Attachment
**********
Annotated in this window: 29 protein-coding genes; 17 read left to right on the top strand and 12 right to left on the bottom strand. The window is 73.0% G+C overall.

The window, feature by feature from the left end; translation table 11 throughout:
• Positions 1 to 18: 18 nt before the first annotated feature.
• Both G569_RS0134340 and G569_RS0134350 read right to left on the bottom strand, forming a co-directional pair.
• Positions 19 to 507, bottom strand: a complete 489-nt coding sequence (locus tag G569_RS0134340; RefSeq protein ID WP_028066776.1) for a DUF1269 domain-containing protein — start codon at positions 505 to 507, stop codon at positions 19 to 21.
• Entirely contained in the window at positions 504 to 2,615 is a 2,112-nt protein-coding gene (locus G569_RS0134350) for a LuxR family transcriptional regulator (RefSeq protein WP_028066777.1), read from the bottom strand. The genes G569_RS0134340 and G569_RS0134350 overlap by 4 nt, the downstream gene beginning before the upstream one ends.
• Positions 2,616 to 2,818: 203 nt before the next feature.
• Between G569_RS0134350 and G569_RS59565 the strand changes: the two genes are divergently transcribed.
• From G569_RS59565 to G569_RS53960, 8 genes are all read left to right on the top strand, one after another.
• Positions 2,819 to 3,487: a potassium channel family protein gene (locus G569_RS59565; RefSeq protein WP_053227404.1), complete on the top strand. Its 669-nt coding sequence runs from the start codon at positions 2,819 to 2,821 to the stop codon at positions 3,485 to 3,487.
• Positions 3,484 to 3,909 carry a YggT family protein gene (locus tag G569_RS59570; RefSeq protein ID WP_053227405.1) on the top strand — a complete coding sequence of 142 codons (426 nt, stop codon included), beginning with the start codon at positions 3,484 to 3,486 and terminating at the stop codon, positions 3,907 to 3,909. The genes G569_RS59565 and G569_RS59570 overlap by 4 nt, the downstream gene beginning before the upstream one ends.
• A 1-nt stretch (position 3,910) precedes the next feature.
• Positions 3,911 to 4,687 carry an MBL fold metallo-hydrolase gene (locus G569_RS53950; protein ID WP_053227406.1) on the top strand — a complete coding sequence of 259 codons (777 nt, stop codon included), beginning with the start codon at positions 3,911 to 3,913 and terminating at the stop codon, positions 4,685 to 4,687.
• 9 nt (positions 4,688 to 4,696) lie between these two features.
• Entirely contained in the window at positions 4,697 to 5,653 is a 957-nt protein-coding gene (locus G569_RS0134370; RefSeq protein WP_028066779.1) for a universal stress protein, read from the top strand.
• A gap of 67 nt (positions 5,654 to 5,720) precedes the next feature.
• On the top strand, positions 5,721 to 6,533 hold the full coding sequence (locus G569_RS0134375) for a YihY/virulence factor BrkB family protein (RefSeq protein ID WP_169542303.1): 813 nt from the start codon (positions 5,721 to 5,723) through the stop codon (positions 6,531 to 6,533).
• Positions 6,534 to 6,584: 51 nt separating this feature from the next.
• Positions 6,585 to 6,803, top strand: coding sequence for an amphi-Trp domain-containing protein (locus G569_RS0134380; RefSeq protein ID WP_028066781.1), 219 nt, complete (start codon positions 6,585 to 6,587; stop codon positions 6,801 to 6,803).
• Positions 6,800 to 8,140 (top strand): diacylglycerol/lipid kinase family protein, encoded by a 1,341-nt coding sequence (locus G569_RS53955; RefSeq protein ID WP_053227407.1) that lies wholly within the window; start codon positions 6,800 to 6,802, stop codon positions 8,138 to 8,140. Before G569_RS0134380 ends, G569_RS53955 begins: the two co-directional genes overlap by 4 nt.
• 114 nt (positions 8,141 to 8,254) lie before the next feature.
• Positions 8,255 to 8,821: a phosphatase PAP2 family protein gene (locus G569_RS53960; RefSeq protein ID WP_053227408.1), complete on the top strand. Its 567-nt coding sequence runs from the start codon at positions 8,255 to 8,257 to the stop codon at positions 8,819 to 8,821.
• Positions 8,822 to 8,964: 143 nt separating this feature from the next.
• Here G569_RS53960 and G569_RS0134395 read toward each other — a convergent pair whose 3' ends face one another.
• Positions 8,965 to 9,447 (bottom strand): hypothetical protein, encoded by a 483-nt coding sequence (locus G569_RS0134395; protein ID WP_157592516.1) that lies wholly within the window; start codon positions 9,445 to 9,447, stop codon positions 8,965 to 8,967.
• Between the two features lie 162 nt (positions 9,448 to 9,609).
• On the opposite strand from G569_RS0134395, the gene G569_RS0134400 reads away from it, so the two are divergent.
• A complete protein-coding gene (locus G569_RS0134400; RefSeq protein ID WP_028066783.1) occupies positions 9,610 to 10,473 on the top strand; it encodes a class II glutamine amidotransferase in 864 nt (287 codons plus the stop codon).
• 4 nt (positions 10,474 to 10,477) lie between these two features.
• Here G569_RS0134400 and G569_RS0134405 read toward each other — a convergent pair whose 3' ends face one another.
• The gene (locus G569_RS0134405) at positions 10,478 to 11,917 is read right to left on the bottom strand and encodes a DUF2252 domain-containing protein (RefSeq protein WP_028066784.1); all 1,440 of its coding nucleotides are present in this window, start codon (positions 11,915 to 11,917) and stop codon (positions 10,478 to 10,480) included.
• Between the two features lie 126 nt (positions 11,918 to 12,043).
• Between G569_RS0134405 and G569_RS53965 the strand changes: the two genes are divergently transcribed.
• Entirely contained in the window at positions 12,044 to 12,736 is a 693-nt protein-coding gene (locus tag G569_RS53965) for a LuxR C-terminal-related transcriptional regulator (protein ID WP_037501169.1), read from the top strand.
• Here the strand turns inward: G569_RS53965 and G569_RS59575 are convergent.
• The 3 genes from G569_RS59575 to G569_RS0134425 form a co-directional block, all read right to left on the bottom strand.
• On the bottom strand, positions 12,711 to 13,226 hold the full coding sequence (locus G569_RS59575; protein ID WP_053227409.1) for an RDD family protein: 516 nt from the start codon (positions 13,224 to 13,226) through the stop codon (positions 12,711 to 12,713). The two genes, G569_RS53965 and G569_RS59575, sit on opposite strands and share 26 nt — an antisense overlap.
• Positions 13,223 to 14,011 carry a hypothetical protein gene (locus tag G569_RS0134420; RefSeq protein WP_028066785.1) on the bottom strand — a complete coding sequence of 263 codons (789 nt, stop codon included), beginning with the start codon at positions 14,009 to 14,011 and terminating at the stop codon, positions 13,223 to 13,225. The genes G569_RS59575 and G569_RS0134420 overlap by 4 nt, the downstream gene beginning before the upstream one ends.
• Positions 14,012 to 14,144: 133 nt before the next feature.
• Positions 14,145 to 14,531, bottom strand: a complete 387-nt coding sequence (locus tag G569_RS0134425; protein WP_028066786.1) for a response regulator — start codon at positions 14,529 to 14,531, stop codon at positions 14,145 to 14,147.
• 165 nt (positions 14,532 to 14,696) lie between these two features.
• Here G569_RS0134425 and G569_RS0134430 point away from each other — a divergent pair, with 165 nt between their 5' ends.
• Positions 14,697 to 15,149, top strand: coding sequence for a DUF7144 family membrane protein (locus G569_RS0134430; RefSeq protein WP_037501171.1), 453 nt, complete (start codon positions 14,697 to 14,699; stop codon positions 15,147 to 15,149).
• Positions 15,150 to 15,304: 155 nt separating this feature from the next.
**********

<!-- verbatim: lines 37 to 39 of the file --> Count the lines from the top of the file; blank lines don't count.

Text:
• On the bottom strand, positions 12,711 to 13,226 hold the full coding sequence (locus G569_RS59575; protein ID WP_053227409.1) for an RDD family protein: 516 nt from the start codon (positions 13,224 to 13,226) through the stop codon (positions 12,711 to 12,713). The two genes, G569_RS53965 and G569_RS59575, sit on opposite strands and share 26 nt — an antisense overlap.
• Positions 13,223 to 14,011 carry a hypothetical protein gene (locus tag G569_RS0134420; RefSeq protein WP_028066785.1) on the bottom strand — a complete coding sequence of 263 codons (789 nt, stop codon included), beginning with the start codon at positions 14,009 to 14,011 and terminating at the stop codon, positions 13,223 to 13,225. The genes G569_RS59575 and G569_RS0134420 overlap by 4 nt, the downstream gene beginning before the upstream one ends.
• Positions 14,012 to 14,144: 133 nt before the next feature.